Emirates hails Boeing 777 test flight using ‘sustainable’ aviation fuel

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Long-haul carrier Emirates has successfully flown a Boeing 777 with one engine entirely powered by so-called sustainable aviation fuel.

The test flight comes as carriers worldwide are trying to lessen their carbon footprint.

Flight EK2646 flew for just under an hour over the coastline off the United Arab Emirates, after taking off from Dubai International Airport, the world’s busiest for international travel, before circling back to land.

The fuel powered one of the Boeing’s two General Electric engines, with the other running on conventional jet fuel for safety.

“This flight is a milestone moment for Emirates and a positive step for our industry as we work collectively to address one of our biggest challenges — reducing our carbon footprint,” Adel al-Redha, Emirates’ chief operation officer, said in a statement.

Emirates, a state-owned airline under Dubai’s ruler Sheikh Mohammed bin Rashid Al Maktoum, described the sustainable fuel as a blend “that mirrored the qualities of jet fuel”. It included fuel from Neste, a Finnish firm, and Virent, a Wisconsin-based company.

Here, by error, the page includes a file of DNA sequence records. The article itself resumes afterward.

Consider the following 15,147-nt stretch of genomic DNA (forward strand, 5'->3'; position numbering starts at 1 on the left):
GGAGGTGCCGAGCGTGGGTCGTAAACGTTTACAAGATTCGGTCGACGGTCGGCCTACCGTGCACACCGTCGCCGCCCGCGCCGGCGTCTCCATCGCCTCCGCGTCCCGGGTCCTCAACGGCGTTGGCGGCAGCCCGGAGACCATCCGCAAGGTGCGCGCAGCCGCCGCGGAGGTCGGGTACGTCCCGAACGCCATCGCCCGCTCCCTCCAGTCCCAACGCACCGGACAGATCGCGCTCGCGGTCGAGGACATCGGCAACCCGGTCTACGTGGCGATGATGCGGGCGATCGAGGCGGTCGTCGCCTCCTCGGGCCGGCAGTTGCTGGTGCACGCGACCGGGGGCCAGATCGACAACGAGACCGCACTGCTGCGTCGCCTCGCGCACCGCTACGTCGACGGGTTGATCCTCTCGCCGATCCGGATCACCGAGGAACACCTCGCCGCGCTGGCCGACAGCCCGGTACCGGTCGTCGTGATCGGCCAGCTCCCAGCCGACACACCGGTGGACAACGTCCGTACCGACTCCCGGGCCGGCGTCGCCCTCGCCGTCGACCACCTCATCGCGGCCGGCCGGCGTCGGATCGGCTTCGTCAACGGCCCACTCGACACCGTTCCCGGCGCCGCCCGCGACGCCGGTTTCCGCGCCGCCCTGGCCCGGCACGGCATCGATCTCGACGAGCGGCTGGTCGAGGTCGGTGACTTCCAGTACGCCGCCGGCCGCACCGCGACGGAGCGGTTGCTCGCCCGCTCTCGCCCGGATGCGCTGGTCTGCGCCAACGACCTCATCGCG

Virent describes itself as using plant-based sugars to make the compounds needed for sustainable jet fuel while Neste’s fuel comes from vegetable oils and animal fats. Those fuels reduce the release of heat-trapping carbon dioxide typically burned off by engines in flight.

Aviation releases only one-sixth the amount of carbon dioxide produced by cars and trucks, according to World Resources Institute, a non-profit research group based in Washington. However, planes are used by far fewer people per day — meaning aviation is a higher per-capita source of greenhouse gas emissions.

Plane and engine manufacturers have been designing more efficient models, in part to help keep down costs of jet fuel — one of the biggest expenses airlines face. Emirates, for instance, used over 5.7 tons of jet fuel last year alone, costing it 3.7 billion dollars out of its 17 billion dollars in annual expenses.

But analysts suggest sustainable fuels can be three times or more the cost of jet fuel, likely putting ticket prices even higher as aviation restarts following the lockdowns during the coronavirus pandemic.

It was not immediately clear how much the fuel used in the Emirates’ test on Monday cost per barrel. Jet fuel cost on average 146 dollars a barrel at the end of last week, according to S&P Global Platts.

The UAE, a major oil producer and Opec member, is to host the next United Nations climate negotiations, or Cop28, beginning in November.

Already, the seven sheikhdom federation has come under fire from activists for nominating the CEO of Abu Dhabi’s state oil company to lead the UN negotiations known as the Conference of the Parties — where Cop gets its name.

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